While contemporary architectural practice focuses on the arbitrary manipulation of exterior surfaces to create ‘exuberant’ buildings, the compression boundary utilizes density, hatching and the axonometric representation to alter volumetric architecture within simple forms. Computational design technologies negate the intrinsic potential of traditional architectural drawing techniques. Although these techniques have the connotation of merely being surface-based, the overlay and density of the hatching determines the aura, depth, light, resolution and structure of space.
The compression boundary was developed while researching the effects that expansionism had on cities and their colonias: resilient communities of minorities which thrive in silence, subsumed into the city at large. The boundary defined the colonia’s scope and directionality, fragmentation and compression of space.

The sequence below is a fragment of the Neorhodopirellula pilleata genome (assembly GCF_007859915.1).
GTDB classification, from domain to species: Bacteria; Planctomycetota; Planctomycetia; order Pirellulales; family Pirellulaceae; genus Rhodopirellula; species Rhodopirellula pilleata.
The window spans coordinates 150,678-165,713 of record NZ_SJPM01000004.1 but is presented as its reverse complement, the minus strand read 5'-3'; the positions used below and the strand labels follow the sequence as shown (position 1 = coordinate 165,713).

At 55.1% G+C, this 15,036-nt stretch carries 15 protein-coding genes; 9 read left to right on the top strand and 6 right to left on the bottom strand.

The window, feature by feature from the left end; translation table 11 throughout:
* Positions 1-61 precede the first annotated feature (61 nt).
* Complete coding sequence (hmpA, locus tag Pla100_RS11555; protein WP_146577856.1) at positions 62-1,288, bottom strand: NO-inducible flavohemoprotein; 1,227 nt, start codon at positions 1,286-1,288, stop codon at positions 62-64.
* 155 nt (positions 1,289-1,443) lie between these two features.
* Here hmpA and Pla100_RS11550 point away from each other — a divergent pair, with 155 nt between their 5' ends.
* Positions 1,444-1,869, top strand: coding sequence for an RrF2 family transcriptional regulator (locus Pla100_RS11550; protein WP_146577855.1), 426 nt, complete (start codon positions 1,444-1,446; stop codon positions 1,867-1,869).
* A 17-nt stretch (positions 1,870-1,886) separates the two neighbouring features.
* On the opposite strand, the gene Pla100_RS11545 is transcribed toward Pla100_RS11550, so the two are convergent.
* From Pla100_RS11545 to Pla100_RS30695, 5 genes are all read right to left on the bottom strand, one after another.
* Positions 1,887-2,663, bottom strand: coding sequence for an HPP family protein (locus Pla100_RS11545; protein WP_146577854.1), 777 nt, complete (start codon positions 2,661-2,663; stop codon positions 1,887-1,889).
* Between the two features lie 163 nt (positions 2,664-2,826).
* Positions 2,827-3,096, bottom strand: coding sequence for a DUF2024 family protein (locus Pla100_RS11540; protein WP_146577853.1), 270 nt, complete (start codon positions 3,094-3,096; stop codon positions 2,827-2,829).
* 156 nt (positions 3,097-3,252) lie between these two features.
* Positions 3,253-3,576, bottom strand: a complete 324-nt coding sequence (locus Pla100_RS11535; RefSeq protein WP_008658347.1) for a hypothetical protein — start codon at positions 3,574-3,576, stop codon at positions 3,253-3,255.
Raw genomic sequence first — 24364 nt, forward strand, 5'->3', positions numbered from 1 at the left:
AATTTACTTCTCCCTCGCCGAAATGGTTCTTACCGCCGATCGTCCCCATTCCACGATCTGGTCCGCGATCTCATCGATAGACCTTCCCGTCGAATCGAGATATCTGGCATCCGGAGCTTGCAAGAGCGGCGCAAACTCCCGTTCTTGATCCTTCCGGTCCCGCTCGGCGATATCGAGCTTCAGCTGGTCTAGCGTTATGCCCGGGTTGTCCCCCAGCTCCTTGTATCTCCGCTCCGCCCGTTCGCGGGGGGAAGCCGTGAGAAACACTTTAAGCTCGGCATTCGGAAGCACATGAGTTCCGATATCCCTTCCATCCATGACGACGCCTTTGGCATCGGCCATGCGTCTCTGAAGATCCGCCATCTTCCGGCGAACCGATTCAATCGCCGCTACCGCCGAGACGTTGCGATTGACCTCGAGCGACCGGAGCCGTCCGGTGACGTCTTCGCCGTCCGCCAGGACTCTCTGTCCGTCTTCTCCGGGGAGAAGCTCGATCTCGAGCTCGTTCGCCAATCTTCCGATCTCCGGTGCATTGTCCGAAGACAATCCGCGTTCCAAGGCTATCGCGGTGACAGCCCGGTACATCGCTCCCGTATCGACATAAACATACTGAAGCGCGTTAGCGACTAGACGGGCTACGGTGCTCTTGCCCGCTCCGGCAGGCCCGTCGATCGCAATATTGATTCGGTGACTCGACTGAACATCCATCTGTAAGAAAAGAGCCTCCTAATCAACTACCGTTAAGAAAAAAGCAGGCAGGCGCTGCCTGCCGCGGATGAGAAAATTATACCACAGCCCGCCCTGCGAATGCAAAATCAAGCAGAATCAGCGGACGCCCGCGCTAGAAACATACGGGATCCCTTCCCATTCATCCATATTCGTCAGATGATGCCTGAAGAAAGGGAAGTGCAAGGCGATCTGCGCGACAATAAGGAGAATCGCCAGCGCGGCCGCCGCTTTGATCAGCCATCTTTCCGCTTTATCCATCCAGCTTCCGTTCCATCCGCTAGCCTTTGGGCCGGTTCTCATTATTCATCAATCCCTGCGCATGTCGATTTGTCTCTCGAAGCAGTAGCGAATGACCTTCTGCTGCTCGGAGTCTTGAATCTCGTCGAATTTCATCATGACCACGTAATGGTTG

Exploration | Architectural
In architectural terms, the boundary was treated as a simple form, bound by its extents. Subtle moves all occurred within this boundary. The scope and directionality of space was divided into two horizontal axes and one vertical axis. The fragmentation of space was based upon the amount of structural retention and volumetric density. The axonometric representation was essential to exploring these concepts further at varying angles.
Exploration | Graphical
Efficiency was key to the development of this thesis. In order to maintain a steady workflow, I created both digital jigs (Grasshopper + Revit + Rhino) and analog jigs. Digital tools were all used as a method of creating a line, just as a pen is used to do the same on paper.